This post demonstrates how to write C++ native functions to add functionality to Streams. As a motivating example, we’ll create Streams functions for AES encryption and decryption via the OpenSSL library.

Operators or Functions?

When we need to wrap a library so that we can use it from SPL, there are two options. One option is to add a new primitive operator. But an alternate choice is to add a native function. A native function is an SPL function where the code is written in C++ or Java. If the library you want to wrap can be naturally invoked by a single function call, then native functions are probably the more flexible approach. This post just covers C++ native functions; Java native functions are done quite differently.

For the case of encryption and decryption, we don’t need code generation, we don’t need to maintain any state, and the only parameter is the key, so we are going to use native functions. Here’s the prototype of these functions in SPL (remember that¬†blob¬†is the SPL type used to represent binary data):

blob aesencrypt(blob key, blob plain);
blob aesdecrypt(blob key, blob cipher);

In the code below, we’ll use the two functions in a¬†Functor, which makes the¬†Functor¬†work like an encryption or decryption operator.

composite Encrypt  {
    param expression<blob> $key;
        stream<rstring line> Lines = FileSource() {
            param file: "plain_in.csv";

        stream<blob encrypted> Cypher = Functor(Lines) {
            // Take the rstring to a blob, and then send it to encrypt.
            output Encrypted: encrypted = aesencrypt($key, convertToBlob(line));

        () as sink = FileSink(Cypher) {
            param file: "cipher.csv";

composite Decrypt {
    param expression<blob> $key;
        stream<blob encryptedLine> Cypher = FileSource() {
            param file: "cipher.csv";

        stream<rstring line> Plain = Functor(Cypher) {
            // The output is a blob, so we need to convert it to a rstring.
            output Plain: line = convertFromBlob(aesdecrypt($key, encryptedLine));

        () as sink = FileSink(Plain) {
            param file: "plain_out.csv";

Doing the Encryption in C++

First, here is the C++ code to invoke the OpenSSL functions for encryption or decryption, depending on the value of encrypt. It takes the data in input (a pointer to unsigned char), assumed to be of length len (which does not have to be a multiple of the block size), and encrypts it or decrypts it and puts the result in output, and the length in outputLen. When encrypting, the output size can be bigger than the input size (because it pads the input to reach a multiple of the block size), when decrypting, the output size may be smaller than the input size, because it removes padding adding during encryption.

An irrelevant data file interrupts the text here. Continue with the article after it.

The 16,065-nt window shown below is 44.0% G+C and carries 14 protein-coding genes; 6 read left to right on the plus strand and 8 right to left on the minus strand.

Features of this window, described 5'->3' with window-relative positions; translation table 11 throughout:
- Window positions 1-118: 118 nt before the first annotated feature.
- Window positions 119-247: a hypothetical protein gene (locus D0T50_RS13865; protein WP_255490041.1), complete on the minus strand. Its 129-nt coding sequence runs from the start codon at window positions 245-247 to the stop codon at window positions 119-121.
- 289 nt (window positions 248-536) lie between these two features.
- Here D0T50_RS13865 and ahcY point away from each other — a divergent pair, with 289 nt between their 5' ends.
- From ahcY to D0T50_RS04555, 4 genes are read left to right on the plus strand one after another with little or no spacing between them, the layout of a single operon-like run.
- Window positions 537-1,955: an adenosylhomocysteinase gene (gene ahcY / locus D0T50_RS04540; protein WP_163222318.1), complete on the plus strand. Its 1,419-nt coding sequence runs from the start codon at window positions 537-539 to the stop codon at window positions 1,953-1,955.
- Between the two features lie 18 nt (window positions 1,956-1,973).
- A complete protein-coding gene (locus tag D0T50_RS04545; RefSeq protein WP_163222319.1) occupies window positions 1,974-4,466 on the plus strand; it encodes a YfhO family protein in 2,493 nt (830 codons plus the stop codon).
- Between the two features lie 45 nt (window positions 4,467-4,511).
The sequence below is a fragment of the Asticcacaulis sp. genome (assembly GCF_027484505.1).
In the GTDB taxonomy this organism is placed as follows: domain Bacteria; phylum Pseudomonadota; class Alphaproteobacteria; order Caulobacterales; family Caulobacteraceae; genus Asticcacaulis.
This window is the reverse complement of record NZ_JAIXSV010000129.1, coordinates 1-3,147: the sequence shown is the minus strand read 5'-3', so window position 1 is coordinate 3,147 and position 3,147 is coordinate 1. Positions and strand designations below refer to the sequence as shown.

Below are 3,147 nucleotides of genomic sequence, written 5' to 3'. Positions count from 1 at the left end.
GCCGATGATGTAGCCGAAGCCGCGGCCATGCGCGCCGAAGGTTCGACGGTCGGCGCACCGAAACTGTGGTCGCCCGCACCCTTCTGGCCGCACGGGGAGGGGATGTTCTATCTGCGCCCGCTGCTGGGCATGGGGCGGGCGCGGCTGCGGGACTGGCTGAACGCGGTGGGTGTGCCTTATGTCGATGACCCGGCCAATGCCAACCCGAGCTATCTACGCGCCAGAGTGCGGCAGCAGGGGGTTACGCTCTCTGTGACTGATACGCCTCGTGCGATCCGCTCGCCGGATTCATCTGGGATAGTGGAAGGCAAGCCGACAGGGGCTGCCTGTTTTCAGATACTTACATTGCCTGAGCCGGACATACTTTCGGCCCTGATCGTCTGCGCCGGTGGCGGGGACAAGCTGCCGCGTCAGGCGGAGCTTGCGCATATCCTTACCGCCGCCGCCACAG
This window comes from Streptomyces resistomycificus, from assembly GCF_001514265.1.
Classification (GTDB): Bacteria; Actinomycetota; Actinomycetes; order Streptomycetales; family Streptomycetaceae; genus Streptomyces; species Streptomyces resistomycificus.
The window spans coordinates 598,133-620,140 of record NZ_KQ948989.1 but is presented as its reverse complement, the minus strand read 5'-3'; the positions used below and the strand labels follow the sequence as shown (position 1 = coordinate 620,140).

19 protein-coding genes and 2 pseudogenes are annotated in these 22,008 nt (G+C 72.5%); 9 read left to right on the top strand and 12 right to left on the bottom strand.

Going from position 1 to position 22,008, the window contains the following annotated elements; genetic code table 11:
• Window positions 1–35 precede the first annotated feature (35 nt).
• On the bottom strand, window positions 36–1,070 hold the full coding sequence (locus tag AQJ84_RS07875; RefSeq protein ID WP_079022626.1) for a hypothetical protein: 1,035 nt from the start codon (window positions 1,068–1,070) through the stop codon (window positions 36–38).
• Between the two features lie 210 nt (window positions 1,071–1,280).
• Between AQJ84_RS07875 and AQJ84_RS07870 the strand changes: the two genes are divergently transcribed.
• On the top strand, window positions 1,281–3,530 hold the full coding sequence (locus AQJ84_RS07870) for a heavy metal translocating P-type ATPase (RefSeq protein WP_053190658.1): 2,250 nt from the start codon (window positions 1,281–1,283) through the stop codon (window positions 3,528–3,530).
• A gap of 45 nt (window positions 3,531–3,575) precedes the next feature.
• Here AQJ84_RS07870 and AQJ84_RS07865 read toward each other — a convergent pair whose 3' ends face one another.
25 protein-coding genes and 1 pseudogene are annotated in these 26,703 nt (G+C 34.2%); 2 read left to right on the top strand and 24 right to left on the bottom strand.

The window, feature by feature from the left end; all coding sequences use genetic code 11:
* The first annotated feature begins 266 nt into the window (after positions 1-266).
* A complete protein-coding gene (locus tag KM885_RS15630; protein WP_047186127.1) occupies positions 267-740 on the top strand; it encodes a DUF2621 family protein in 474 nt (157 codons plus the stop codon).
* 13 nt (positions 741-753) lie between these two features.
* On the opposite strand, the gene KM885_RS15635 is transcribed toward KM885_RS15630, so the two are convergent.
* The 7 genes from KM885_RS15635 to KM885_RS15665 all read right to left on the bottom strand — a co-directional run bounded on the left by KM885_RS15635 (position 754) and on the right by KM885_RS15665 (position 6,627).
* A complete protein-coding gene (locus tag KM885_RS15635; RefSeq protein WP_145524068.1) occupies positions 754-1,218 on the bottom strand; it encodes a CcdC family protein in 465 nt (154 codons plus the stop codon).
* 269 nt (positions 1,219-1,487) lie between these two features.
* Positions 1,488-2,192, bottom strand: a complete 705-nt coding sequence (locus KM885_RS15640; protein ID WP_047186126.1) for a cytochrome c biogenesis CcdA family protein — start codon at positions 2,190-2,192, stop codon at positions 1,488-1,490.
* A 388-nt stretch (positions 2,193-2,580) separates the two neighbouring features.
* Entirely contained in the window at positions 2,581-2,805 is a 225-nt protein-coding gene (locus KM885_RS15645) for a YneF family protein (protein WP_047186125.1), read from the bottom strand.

void crypto(const unsigned char * key, const unsigned char * input, int len, unsigned char* output,int * outputLen, bool encrypt) {
    EVP_CipherInit_ex(&ctx,EVP_aes_128_cbc(),NULL,key,NULL,encrypt ? 1 :0);
    int tmpLen = 0;

    if (!EVP_CipherUpdate(&ctx,output, &tmpLen,input, len)) {
        *outputLen = 0;

    *outputLen = tmpLen;
    if (!EVP_CipherFinal_ex(&ctx,output+tmpLen, &tmpLen)) {
        outputLen = 0;

    *outputLen += tmpLen;

Around that basic encryption functionality, we add a layer to convert from the SPL data types to the C++ data types and back. The input arrives to us not as char pointers, but as type blob, and our output is also type blob. For efficiency, we pass by reference, and since they are not mutable, we use const.

SPL::blob aesencrypt(const SPL::blob &key, const SPL::blob& input_data) {
    SPLAPPTRC(L_INFO,"Encrypt input size " << input_data.getSize(), "opensslwrapper");

    int outputLen = 0;
    const int len = input_data.getSize();
    const size_t maxOutputLen = len % BYTES_PER_BLOCK == 0 ? len/BYTES_PER_BLOCK : len/BYTES_PER_BLOCK+1;
    // make a big enough output buffer
    unsigned char output[maxOutputLen];
    crypto(key.getData(), input_data.getData(), input_data.getSize(), &(output[0]), &outputLen, true);
    SPL::blob myblob(output, outputLen);

    SPLAPPTRC(L_INFO,"Encrypt output size " << outputLen, "opensslwrapper");
    return myblob;

Decrypt is similar. We put crypto, aesencrypt and aesdecrypt into opensslwrapper.h.

Creating a toolkit

In this section, I’ll walk you through creating these native functions. I assume you’re working via StreamStudio, though that is not a requirement for creating new native functions. If you are planning to use the native functions in different applications, it’s best to put them in a toolkit and then you can use the toolkit from different applications.